Josh Irby

Live from Sarajevo

Echoes of Adeline: First Step … Get Angry

Echoes of Adeline will be a weekly series in which I will highlight a person or organization whose actions remind me of Miss Irby, her values, or her life.

Bosnian kids. ©Griffin Gibson.

A couple months ago I was at the Phoenix Pub in Sarajevo on a Sunday afternoon talking with the other parents while our kids played in the yard. One of the moms there, Anesa—a friend of my wife Taylor—started telling us about her experience during the recent war. While she talked I couldn’t stop thinking about Miss Irby.

On 15 April 1992 Anesa turned 19 years old. That same day she fled Bosnia and Herzegovina as a refugee. She was one of the fortunate ones. Instead of a refugee camp, she lived with some friends of her parents in Slovenia, in a town an hour’s ride from Ljubljana. Slovenia was much safer than Bosnia; their war for independence from Yugoslavia lasted only ten days. However, Anesa quickly discovered that much had changed in the last year.

In Sarajevo, Anesa had been studying at the College of Economics. She hoped to continue her academics in Slovenia. But, when she applied, she was informed that she would be charged as a foreigner, a price she could not afford.  Anesa was shocked. Only a year before, Bosnians and Slovenians had been a part of the same country.  Now she was a foreigner.

She soon realized that she wasn’t the only refugee with this problem.  Throughout the town where she lived, she met Bosnian refugee children who were without schools.  The coffee shops were filled with elementary and middle school kids in the middle of the day. When Anesa researched further, she discovered that the children had been turned away from the local schools because they were foreigners. Each of the refugee camps had special schools for the children, but the nearest camp was an hour’s ride away. The refugees, like her, who lived with family and friends were falling through the cracks.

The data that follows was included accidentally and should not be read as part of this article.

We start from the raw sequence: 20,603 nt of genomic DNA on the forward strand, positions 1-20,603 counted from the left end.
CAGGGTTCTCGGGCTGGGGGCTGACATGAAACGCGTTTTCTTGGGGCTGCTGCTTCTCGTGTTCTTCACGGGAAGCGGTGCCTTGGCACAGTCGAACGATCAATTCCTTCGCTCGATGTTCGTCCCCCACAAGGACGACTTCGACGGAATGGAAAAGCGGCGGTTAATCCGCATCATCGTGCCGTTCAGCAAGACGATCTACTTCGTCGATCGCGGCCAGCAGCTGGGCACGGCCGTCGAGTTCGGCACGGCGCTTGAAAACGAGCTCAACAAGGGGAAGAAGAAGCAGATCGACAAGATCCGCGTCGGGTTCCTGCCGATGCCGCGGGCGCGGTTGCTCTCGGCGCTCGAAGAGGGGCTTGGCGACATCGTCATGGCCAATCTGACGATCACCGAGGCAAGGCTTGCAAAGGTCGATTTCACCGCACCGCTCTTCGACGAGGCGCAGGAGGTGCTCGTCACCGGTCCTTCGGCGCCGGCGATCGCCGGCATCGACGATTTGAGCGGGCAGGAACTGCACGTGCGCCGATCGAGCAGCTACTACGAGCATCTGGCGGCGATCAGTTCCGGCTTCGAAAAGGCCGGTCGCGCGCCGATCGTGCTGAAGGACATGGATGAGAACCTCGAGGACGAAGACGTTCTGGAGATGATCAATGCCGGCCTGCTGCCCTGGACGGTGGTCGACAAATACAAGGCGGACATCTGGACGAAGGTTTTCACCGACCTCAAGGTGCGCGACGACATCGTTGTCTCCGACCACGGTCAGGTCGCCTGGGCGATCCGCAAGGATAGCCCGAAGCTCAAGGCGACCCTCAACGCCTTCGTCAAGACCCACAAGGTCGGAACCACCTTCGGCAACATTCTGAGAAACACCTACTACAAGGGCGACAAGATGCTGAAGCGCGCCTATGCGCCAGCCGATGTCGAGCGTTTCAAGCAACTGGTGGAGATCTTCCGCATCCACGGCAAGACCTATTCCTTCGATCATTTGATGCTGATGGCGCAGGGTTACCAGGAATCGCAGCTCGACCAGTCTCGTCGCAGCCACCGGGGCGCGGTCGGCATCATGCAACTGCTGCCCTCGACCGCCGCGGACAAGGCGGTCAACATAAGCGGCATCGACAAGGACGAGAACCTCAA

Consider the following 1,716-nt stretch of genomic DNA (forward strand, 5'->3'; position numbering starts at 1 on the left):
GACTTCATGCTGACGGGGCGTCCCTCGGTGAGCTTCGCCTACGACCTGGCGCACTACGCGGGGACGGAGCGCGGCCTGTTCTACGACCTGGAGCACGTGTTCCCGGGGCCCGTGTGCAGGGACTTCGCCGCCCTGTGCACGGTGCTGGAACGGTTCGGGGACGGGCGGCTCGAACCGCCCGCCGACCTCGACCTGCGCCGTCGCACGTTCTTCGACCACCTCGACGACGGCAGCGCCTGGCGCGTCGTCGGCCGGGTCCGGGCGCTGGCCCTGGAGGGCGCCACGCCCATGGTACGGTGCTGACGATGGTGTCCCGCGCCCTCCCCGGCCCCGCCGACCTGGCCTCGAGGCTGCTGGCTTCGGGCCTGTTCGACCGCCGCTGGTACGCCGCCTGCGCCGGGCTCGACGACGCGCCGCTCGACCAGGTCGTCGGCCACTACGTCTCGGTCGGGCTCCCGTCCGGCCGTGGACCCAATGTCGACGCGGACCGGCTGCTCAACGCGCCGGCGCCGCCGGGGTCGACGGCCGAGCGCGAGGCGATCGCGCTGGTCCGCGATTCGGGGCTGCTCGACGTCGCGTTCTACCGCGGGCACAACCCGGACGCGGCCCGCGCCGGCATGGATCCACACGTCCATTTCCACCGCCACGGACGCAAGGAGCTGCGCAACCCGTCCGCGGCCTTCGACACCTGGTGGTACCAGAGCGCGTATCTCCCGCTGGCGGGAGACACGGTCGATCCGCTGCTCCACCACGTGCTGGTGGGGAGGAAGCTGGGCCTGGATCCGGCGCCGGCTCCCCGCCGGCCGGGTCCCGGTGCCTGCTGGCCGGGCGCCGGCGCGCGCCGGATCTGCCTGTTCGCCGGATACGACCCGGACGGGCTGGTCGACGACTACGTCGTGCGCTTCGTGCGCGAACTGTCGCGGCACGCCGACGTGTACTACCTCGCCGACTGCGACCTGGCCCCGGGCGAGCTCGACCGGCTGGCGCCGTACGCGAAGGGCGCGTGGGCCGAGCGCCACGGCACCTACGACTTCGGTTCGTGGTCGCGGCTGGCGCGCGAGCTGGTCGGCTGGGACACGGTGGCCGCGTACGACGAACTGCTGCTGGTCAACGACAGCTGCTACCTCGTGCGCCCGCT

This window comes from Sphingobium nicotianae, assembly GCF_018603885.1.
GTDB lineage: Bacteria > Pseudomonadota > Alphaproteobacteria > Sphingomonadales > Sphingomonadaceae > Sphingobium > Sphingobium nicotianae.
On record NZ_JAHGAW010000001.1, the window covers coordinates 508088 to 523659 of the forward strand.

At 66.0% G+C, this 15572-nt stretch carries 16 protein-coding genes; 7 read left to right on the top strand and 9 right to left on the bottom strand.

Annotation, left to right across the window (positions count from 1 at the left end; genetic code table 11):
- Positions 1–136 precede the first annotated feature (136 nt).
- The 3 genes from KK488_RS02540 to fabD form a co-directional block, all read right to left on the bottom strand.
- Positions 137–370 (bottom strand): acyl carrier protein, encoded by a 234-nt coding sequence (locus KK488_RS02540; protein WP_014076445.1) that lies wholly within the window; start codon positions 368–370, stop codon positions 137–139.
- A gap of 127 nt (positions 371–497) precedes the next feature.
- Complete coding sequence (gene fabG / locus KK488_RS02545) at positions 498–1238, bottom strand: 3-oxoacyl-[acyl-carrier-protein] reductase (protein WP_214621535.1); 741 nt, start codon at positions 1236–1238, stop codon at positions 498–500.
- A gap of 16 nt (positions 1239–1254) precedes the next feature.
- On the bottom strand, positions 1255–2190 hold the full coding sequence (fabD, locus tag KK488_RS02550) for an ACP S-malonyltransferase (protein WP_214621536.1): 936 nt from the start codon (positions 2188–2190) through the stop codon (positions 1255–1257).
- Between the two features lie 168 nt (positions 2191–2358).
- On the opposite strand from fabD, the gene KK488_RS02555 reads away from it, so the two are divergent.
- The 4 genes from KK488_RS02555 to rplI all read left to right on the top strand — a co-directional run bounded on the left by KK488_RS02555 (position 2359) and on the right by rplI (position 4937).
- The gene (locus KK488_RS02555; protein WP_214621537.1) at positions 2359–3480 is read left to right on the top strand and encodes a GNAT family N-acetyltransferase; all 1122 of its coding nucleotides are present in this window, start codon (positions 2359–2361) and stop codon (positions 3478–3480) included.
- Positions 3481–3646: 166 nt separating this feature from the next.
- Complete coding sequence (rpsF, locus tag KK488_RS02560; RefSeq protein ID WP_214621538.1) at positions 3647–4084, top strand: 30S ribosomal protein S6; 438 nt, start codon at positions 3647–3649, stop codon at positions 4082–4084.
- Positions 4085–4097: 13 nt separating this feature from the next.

This made Anesa angry.

Believing that the children deserved an education even if they were refugees, even if they were from another country, Anesa decided to speak with the principal of the elementary school in person.  It was no use.  The Slovenian schools were for Slovenian children, he said. There was nothing he could do about that.

As Anesa told me her story, I was reminded of Adeline. During the war in 1875, Adeline saw refugee children without food, clothing, or shelter. Something inside of her said, “This is not right!” She got angry. 

There is, of course, a wrong kind of anger. But I think that sometimes anger is a good thing. Even Jesus, who most people consider a peaceful guy, got angry enough one time to flip some tables over. Perhaps our problem is that we are not angry enough.

Valentin de Boulogne, "Christ Driving the Money Changers out of the Temple"

When you see an injustice, how do you respond? Do you walk by without emotion? Do you suppress what you feel? Or does something rise up within you—like it did for Adeline and Anesa—that says, “Someone MUST do something about this!” Perhaps we let too many injustices persist in the world because we just aren’t angry enough.

However, anger is not enough. That is where will we pick up Anesa’s story tomorrow . . .


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